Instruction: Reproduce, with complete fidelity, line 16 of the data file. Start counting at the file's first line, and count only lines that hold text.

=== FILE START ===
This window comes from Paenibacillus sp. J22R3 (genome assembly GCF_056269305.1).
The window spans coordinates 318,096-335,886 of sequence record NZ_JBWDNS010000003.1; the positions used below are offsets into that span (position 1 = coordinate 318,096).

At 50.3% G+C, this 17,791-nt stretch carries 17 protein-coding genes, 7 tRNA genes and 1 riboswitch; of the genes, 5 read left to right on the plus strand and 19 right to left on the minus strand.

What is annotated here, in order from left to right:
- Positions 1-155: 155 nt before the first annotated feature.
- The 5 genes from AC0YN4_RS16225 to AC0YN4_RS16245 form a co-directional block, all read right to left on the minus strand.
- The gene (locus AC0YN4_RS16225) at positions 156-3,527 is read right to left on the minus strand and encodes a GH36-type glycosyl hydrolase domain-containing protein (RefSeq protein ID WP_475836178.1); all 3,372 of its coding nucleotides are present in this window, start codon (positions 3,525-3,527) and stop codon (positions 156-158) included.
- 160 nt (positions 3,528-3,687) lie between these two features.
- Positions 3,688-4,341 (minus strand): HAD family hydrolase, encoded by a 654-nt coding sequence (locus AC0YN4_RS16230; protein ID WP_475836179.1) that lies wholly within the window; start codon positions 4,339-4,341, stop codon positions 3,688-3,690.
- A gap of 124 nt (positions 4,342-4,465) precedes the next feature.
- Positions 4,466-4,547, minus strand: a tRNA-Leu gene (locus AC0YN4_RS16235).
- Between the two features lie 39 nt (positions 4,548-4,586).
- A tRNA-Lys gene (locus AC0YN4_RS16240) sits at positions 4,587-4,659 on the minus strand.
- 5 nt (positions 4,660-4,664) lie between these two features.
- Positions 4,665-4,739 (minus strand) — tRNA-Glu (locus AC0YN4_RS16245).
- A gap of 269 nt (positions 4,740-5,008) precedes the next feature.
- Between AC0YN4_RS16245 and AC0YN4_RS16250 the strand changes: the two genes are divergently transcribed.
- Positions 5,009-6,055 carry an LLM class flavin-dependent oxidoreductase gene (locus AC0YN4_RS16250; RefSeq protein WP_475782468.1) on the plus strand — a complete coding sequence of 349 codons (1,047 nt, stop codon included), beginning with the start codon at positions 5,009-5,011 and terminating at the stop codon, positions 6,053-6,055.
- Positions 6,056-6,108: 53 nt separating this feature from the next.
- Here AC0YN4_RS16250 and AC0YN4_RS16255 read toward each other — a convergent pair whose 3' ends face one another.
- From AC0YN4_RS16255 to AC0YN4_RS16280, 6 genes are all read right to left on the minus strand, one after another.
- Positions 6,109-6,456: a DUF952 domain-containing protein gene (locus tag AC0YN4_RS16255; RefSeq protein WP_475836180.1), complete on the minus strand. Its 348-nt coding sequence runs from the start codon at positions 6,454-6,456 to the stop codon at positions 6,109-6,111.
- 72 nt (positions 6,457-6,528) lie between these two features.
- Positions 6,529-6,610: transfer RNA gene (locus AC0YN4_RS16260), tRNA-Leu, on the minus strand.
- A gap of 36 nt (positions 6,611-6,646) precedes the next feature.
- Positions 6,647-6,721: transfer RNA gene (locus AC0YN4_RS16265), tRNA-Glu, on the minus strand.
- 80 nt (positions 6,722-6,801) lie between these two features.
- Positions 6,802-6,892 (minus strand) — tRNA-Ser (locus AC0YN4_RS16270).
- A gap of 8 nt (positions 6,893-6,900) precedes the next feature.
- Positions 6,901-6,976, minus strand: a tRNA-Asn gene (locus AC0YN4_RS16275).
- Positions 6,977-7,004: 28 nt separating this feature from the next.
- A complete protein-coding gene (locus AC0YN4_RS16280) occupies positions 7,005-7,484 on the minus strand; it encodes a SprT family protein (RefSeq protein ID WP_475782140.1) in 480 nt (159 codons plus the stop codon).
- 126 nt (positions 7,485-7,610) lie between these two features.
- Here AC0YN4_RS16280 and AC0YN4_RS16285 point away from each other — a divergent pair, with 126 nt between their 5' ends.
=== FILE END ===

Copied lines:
- A gap of 269 nt (positions 4,740-5,008) precedes the next feature.